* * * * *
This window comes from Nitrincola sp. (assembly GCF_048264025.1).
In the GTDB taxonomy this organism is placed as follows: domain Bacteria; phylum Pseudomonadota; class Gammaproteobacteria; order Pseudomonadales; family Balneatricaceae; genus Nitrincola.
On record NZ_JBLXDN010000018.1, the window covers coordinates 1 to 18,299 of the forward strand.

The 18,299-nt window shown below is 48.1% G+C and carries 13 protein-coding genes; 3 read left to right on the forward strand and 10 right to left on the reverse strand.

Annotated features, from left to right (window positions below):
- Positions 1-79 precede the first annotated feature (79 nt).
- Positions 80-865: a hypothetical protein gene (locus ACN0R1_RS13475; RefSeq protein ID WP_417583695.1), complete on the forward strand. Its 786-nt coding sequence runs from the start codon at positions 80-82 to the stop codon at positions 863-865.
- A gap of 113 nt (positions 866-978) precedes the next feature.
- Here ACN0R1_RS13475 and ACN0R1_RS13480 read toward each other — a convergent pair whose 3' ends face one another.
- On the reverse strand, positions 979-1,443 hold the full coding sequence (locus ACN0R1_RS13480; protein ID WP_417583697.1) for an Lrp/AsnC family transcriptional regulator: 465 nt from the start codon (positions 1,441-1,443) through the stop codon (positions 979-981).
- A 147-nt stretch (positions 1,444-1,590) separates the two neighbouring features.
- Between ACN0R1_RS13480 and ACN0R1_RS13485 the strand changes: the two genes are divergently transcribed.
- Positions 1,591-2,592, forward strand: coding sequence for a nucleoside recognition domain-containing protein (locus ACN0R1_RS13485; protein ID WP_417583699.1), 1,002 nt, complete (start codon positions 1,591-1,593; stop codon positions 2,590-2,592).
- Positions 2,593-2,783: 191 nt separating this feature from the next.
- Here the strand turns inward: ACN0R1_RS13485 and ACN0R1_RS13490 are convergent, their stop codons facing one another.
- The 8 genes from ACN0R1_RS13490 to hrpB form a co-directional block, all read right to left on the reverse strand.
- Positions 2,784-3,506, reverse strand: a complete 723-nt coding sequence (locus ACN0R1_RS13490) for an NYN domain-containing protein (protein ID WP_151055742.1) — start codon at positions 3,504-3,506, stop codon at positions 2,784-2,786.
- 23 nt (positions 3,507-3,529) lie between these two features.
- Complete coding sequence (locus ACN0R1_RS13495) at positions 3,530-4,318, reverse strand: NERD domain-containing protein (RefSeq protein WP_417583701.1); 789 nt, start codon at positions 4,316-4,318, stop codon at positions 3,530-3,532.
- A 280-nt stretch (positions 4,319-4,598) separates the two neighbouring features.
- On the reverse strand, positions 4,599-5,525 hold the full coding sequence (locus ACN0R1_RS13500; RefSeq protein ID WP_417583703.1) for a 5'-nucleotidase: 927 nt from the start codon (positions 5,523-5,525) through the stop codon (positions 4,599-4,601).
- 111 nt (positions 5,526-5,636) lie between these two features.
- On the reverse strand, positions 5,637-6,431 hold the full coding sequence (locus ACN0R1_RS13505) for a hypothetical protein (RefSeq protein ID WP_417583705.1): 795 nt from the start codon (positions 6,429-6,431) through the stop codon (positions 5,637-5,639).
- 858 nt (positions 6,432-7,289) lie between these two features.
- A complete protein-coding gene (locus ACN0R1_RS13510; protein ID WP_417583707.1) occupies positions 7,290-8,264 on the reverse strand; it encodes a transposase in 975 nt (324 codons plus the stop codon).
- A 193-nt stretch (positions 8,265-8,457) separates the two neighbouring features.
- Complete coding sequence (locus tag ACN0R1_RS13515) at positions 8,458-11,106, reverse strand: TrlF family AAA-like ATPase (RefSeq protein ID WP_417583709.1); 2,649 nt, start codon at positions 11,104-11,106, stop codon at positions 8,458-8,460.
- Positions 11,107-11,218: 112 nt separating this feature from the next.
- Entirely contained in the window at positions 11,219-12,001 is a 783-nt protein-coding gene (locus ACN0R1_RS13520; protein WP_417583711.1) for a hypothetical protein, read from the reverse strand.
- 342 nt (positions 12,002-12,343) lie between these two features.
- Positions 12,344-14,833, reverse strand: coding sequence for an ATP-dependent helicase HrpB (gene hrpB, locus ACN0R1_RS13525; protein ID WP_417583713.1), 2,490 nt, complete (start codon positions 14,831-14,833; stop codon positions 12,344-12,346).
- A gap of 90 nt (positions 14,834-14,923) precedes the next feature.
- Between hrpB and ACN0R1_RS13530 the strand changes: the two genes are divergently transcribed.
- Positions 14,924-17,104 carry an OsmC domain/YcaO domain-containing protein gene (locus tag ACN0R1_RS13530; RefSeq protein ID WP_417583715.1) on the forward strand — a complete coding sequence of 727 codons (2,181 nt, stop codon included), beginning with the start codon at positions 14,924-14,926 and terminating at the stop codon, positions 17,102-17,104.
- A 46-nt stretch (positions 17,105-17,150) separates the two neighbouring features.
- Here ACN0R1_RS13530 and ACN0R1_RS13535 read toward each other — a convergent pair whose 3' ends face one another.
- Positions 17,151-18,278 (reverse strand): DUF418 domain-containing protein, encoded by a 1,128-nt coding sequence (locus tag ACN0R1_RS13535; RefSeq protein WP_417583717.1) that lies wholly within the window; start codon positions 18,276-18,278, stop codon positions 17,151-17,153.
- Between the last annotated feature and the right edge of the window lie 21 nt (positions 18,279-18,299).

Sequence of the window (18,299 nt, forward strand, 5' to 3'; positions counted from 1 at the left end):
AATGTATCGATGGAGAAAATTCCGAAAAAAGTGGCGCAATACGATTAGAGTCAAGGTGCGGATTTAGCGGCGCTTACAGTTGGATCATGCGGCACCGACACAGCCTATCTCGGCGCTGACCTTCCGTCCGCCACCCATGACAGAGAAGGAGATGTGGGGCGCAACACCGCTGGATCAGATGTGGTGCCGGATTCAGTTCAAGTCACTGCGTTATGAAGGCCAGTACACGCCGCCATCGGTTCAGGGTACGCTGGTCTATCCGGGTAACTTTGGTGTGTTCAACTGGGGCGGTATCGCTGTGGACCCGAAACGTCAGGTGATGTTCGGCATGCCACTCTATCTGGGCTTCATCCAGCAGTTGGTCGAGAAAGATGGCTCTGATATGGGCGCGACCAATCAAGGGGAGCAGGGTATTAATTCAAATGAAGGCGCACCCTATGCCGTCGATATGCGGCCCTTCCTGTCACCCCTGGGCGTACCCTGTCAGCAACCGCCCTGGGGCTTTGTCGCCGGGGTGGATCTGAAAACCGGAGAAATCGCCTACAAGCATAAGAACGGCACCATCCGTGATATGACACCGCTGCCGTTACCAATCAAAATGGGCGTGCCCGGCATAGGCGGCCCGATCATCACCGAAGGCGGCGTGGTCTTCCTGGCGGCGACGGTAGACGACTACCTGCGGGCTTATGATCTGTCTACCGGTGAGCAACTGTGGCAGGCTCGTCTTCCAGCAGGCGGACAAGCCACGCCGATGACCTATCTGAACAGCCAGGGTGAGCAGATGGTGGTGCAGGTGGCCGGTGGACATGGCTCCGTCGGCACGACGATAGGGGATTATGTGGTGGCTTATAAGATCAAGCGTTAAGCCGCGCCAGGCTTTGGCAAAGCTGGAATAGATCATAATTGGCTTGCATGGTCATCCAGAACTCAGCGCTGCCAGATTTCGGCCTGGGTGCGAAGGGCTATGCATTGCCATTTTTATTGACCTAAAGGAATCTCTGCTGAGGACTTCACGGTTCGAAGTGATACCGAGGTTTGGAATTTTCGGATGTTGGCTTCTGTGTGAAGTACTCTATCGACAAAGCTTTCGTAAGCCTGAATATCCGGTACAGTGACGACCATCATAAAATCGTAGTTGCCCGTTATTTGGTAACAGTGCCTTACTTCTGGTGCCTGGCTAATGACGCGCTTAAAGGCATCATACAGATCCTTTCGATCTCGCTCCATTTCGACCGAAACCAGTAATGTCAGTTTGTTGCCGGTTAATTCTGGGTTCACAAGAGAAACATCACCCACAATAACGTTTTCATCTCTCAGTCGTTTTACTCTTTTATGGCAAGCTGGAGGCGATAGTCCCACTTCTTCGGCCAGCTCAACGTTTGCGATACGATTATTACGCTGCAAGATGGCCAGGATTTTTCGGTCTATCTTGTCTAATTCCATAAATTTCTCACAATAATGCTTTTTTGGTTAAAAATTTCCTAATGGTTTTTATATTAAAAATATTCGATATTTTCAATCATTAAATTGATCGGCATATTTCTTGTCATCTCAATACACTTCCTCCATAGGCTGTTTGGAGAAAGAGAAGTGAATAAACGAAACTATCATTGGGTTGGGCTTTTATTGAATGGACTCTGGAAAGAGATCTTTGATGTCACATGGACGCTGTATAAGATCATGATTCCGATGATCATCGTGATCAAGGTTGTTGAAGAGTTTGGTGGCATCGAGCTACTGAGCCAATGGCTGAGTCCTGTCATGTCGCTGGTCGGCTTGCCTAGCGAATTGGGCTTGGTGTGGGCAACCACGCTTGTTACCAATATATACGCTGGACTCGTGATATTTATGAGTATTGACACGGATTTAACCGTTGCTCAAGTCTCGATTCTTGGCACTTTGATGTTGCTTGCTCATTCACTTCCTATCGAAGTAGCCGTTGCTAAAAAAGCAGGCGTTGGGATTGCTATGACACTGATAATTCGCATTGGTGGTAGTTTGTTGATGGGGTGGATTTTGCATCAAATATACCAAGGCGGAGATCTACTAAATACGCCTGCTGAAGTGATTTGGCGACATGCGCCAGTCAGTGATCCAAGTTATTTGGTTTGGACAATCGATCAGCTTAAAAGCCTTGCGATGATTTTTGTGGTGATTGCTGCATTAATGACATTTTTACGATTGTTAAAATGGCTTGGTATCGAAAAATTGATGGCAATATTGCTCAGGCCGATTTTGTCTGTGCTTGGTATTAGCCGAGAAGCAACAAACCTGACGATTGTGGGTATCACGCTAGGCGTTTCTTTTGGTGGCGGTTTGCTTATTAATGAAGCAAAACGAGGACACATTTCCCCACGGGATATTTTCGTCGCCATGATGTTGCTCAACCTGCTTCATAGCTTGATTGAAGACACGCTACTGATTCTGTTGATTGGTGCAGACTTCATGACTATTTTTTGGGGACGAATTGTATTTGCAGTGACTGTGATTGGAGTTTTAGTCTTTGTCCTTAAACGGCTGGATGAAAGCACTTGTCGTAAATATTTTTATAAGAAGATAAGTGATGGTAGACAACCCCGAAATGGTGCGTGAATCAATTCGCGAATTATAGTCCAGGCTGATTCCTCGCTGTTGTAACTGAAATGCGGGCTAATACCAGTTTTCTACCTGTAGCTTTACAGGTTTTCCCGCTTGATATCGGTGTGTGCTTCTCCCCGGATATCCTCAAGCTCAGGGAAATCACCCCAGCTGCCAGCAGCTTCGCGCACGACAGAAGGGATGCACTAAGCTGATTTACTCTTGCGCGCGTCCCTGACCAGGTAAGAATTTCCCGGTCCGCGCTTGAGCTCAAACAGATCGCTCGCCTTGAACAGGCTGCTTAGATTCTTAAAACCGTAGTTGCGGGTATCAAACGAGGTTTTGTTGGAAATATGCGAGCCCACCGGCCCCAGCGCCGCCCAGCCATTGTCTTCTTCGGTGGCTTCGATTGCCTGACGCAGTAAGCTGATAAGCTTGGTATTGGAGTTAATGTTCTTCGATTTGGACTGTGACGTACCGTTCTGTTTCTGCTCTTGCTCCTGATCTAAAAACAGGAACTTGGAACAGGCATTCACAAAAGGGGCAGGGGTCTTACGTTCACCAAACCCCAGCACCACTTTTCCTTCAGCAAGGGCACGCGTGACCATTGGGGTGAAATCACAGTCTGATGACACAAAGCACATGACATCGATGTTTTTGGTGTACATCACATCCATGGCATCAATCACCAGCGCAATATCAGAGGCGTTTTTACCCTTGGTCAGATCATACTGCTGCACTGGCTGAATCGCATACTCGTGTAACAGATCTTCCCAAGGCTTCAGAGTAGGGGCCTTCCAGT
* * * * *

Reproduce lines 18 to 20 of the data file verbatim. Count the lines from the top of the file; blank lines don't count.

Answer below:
- 23 nt (positions 3,507-3,529) lie between these two features.
- Complete coding sequence (locus ACN0R1_RS13495) at positions 3,530-4,318, reverse strand: NERD domain-containing protein (RefSeq protein WP_417583701.1); 789 nt, start codon at positions 4,316-4,318, stop codon at positions 3,530-3,532.
- A 280-nt stretch (positions 4,319-4,598) separates the two neighbouring features.